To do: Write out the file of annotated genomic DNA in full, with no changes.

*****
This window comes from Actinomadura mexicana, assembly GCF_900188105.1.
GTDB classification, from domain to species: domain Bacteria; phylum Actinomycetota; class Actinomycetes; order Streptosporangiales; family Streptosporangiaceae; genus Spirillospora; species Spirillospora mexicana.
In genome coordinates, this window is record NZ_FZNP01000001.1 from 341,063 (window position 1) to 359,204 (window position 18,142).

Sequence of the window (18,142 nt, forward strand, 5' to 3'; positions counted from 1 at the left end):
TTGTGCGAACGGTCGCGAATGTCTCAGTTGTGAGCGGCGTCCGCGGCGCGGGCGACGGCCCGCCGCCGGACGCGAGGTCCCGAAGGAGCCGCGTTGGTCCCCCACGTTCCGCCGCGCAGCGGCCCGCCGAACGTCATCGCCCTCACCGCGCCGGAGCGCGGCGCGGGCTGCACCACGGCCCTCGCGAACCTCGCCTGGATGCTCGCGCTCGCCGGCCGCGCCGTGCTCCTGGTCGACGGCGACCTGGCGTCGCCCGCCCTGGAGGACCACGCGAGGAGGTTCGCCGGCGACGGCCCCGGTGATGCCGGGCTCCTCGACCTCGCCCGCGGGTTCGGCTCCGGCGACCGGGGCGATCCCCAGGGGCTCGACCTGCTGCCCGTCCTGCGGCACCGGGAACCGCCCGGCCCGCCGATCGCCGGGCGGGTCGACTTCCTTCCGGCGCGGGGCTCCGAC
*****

This window comes from Actinomadura mexicana, assembly GCF_900188105.1.
GTDB classification, from domain to species: domain Bacteria; phylum Actinomycetota; class Actinomycetes; order Streptosporangiales; family Streptosporangiaceae; genus Spirillospora; species Spirillospora mexicana.
In genome coordinates, this window is record NZ_FZNP01000001.1 from 341,063 (window position 1) to 359,204 (window position 18,142).

Sequence of the window (18,142 nt, forward strand, 5' to 3'; positions counted from 1 at the left end):
TTGTGCGAACGGTCGCGAATGTCTCAGTTGTGAGCGGCGTCCGCGGCGCGGGCGACGGCCCGCCGCCGGACGCGAGGTCCCGAAGGAGCCGCGTTGGTCCCCCACGTTCCGCCGCGCAGCGGCCCGCCGAACGTCATCGCCCTCACCGCGCCGGAGCGCGGCGCGGGCTGCACCACGGCCCTCGCGAACCTCGCCTGGATGCTCGCGCTCGCCGGCCGCGCCGTGCTCCTGGTCGACGGCGACCTGGCGTCGCCCGCCCTGGAGGACCACGCGAGGAGGTTCGCCGGCGACGGCCCCGGTGATGCCGGGCTCCTCGACCTCGCCCGCGGGTTCGGCTCCGGCGACCGGGGCGATCCCCAGGGGCTCGACCTGCTGCCCGTCCTGCGGCACCGGGAACCGCCCGGCCCGCCGATCGCCGGGCGGGTCGACTTCCTTCCGGCGCGGGGCTCCGAC